Just note that I'm not a horror fan AT ALL. I can stomach The Shining and Silence of the Lambs nothing scarier. I can't handle torture porn, Japanese horror, or stuff like the The Evil Dead remake. Nope, nope, nope. Ain't no way I'm sitting through women being mutilated or worse on screen. HELL NO.
The following recommendations feature may feature some gruesome deaths but nothing too realistic or extreme. Certainly not like anything you've seen in the Game of Thrones series.
1. Monsters (2010) dir. Gareth Edwards
Prior to directing the current US Godzilla remake, Gareth Edwards made Monsters on a shoestring budget. The movie follows two Americans as they try to escape an alien infested quarantined zone in Mexico. Due to its tight budget the movie doesn't show the alien life forms in full for the majority of the movie until a stunning sequence at the end. After Hurricane Katrina and subsequent storms/natural disasters, the scenes of devastation in this fictional version of Mexico really hit home.
2. Drive Angry (2011) dir.Patrick Lussier
In Drive Angry, Nicolas Cage plays a mostly straight man,lead role. He's a man with a mission driving around in this ridiculously sweet, fast car. He's paired up with pre-Johnny Depp, Amber Heard for no real reason, but you won't really remember either them after seeing William Fichtner as the bad guy, simply named The Accountant.
As Satan's right hand man, Fichtner spends most of the movie slaughtering his way towards our leads, retaining his icy blue stare and his sharp sense of humor. He has the all best lines in the entire film and you know when actors say it's more fun to play the villain, you just know Fichtner is having a blast, and you will too when you witness his performance.
3. Attack the Block (2011) dir. Joe Cornish
For any of you that watched the new Star War teaser trailer and wondered who the black kid was, actor John Boyega had his star-making lead role first in Attack The Block, which featured a gang of British teenagers defending their apartment block from attacking aliens. What's interesting here is that Boyega plays Moses, the leader of a gang, that includes black and white kids. Moses doesn't start out as a hero or a destined savior. Dressed in a hoodie and sporting a banana covering the lower half of his face, Moses has more than a passing resemblance to Trayvon Martin, and indeed in the beginning leads the others into vandalizing and bullying people on his own block.
We gradually see Moses transform into a true leader once the aliens land and begin attacking. Boyega makes you go from mildly disliking to 100% believing into the hero this kid has become. Add to that the fact that aliens resemble more monster-like qualities such as pitch black fur, glowing fangs and claws, and you have the rare action sci fi - horror movie that features people of color as our heroes.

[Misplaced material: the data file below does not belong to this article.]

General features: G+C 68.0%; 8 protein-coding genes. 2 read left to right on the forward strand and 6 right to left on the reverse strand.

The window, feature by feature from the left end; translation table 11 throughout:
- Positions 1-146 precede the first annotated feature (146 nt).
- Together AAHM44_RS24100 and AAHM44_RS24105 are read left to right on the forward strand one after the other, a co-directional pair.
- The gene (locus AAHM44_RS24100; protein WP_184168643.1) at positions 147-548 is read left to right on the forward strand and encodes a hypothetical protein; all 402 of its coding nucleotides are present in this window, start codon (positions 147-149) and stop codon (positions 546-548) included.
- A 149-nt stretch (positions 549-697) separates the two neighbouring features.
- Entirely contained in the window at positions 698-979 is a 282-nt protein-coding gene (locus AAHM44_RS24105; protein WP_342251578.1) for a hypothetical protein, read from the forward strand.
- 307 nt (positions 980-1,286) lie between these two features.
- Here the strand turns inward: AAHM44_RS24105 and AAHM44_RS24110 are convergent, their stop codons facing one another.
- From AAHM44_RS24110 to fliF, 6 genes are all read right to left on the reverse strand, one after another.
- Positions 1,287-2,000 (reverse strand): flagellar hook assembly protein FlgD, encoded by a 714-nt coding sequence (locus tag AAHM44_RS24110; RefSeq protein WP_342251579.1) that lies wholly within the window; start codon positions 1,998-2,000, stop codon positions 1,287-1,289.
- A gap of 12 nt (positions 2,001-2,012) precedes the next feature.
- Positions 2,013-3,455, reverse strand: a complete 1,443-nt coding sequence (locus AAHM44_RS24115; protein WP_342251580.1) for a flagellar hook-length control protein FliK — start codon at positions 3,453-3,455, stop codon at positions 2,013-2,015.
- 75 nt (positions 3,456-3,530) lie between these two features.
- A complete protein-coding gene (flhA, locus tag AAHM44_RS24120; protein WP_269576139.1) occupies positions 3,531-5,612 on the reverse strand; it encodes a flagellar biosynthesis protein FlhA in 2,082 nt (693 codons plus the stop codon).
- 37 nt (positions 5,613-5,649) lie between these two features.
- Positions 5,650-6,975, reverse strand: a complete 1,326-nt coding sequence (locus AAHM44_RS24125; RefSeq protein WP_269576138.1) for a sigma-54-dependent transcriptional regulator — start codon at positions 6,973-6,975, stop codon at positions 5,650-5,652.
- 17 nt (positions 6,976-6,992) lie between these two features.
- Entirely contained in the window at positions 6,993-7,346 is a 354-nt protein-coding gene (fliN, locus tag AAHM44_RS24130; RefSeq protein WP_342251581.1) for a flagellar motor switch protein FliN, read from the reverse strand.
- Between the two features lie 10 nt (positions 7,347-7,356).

4. The Crazies (2010) dir. Breck Eisner
Initially I thought The Crazies would be much scarier and gorier than the film actually turned out to be. I gave it try because I love Timothy Olyphant in the series Justified. Here Olyphant plays the main character, a sheriff, in a town that becomes infected by a toxin and turns the townspeople into violent killers, a not quite original spin on the zombie trope film but what elevates this from a paint by the numbers horror film is Olyphant's competent performance and the action sequences set in Rockwellian locations just oozing small town charm.
The Crazies is about on par, scare wise with an average episode of The Walking Dead, and not one of their top ten scariest episodes. However this film gives you what The Walking Dead cannot; a satisfying resolution.
5. Trollhunter (2011) dir. Andre Ovredal
Trollhunter is a found-footage, documentary-style format, much like The Blair Witch and Cloverfield, and you expect to be either horrible or hilarious or even better, both. The film features a protagonist seemly patterned after the kind yet serious, fatherly Dr. Van Helsing in Dracula, and you cannot help but be invested in following his work tracking Norweigan trolls.
The movie ultimately turned out to be much better than I expected. As with Cloverfield, you do not see many glimpses of the trolls in full view and the ice-swept scenery adds to the mysterious, slightly scary effect.
Let the Right One In, a story about a young boy encountering and befriending a child vampire, was recently remade in the US as Let Me In (2010) starring Chloe Moretz. Many of the scenes were duplicated virtually shot by shot so there is not really a drastic comparison between the two.
I prefer the original Swedish version, as the actress playing Eli the vampire has more an androgynous looks that plays better into Eli's mysterious origin. The audience is never really sure, who or what Eli is or came from. The film plays like a moving painting. The frozen Swedish landscape provides a backdrop for what is part fairytale, part nightmare story of a boy growing up and a child that will never be able too. Haunting in every sense of the word.
So what about you? Any new recommendations for Halloween movies I should see?